I have two books I regularly refer to for inspiration. The first was written over 2000 years ago and the other a more recent work published in 1963. How can such reading inspire me? Sun Tzu’s book The Art of War (ISBN 0-19-501476-6) highlights the broad thinking required to both prepare and execute a business strategy. The second is by David Ogilvy Confessions of an Advertising Man (ISBN 9 781904 915010) and talks principally about customers. Strategy and customers make a powerful combination and combined correctly should be the life-blood of any organisation.
The white noise and chaos of a business in distress or underperforming can overwhelm the unprepared and for that reason it is very important to ensure proper selection of the interim resource you plan to work with. Sun Tzu suggests “that nothing is more important to winning battles than to employ the shock troops, the so-called agitators’. Arguably the reference to ‘shock troops’ could easily be replaced with ‘interims’ and getting the right people on board.
The uninitiated interim tends to be sidetracked by irrelevant events or issues within a client business and can become bogged down with minutiae and the ever present politics. So choosing the right interim for your business is absolutely essential and one-size does not fit all.
Key to my success in delivering client satisfaction as an interim has been my child-like behaviour of asking the ‘why’ question. I tend to ask a lot of questions of the client before taking the assignment, and have ruled myself out of projects, because frankly I would did not have the skill set or capability the client needed. If time permits you want as much input from the executive team as can be achieved on what success looks like to them and some alignment on the minimum desired outcome. So ask yourself as the client or the interim provider – ‘do you ask enough relevant questions’ to properly determine the brief and what success will actually look like.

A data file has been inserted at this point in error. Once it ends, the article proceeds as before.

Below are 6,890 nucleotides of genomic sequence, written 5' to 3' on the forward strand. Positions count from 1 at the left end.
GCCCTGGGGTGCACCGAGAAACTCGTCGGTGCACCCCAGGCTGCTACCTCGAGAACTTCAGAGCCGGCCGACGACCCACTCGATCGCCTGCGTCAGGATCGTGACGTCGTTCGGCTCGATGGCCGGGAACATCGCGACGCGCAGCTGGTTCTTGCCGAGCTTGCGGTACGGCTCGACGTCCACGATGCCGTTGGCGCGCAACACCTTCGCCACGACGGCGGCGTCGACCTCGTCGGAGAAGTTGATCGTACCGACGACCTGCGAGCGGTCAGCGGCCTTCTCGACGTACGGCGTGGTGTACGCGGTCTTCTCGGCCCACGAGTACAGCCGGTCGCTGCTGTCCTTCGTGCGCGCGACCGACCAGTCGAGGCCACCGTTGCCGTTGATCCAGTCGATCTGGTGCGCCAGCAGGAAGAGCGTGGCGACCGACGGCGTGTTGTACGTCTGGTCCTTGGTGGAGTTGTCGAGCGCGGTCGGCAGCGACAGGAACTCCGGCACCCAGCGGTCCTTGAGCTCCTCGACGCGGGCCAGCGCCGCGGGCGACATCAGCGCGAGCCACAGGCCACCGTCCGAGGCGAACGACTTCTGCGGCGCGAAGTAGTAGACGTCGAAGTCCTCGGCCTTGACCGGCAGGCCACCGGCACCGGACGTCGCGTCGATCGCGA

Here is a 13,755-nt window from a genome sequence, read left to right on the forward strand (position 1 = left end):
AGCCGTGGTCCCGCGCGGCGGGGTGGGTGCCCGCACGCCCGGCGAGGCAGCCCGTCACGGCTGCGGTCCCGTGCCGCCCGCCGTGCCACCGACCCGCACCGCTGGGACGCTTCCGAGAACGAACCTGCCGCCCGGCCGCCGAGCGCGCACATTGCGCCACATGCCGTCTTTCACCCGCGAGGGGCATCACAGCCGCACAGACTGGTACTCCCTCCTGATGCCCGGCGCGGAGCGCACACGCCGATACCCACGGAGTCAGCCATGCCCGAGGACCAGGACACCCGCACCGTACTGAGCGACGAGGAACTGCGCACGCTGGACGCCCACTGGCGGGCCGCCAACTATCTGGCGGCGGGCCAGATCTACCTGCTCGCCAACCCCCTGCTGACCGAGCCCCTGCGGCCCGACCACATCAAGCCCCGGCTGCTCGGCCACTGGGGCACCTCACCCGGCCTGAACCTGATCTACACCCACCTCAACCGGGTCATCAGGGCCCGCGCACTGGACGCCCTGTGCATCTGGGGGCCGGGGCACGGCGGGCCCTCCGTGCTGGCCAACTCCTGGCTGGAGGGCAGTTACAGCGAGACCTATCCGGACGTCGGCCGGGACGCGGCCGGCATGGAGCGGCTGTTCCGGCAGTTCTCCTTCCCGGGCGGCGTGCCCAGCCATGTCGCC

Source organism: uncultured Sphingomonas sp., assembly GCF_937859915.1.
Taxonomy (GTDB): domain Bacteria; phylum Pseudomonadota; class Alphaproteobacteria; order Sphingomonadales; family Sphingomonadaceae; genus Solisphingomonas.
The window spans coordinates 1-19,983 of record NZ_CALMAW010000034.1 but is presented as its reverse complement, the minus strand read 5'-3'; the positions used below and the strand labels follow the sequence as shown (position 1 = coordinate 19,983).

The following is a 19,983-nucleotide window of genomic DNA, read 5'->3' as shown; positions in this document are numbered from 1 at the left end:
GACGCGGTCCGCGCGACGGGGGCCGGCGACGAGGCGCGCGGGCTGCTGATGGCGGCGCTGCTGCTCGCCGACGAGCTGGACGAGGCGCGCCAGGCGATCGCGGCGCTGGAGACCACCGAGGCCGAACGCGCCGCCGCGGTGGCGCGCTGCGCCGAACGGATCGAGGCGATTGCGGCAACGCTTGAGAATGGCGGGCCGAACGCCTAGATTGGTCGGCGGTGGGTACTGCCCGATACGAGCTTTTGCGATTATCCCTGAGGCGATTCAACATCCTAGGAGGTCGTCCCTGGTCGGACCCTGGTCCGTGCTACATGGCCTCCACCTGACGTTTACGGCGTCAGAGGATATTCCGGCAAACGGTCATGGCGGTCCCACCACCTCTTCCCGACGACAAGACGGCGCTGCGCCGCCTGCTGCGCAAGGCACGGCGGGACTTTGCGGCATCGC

To close interim management is a state of mind and if you have not got the right attitude, are not objective, not thorough and above all not true then all is lost. Ogilvy captured this brilliantly and said “the recommendations we make to our clients are the recommendations we would make if we owned their companies, without regard to our own interest”. This helps separate the professionals from the amateurs and is a constant reminder when I am on assignment to focus on the outcome and above all else the success of the clients business.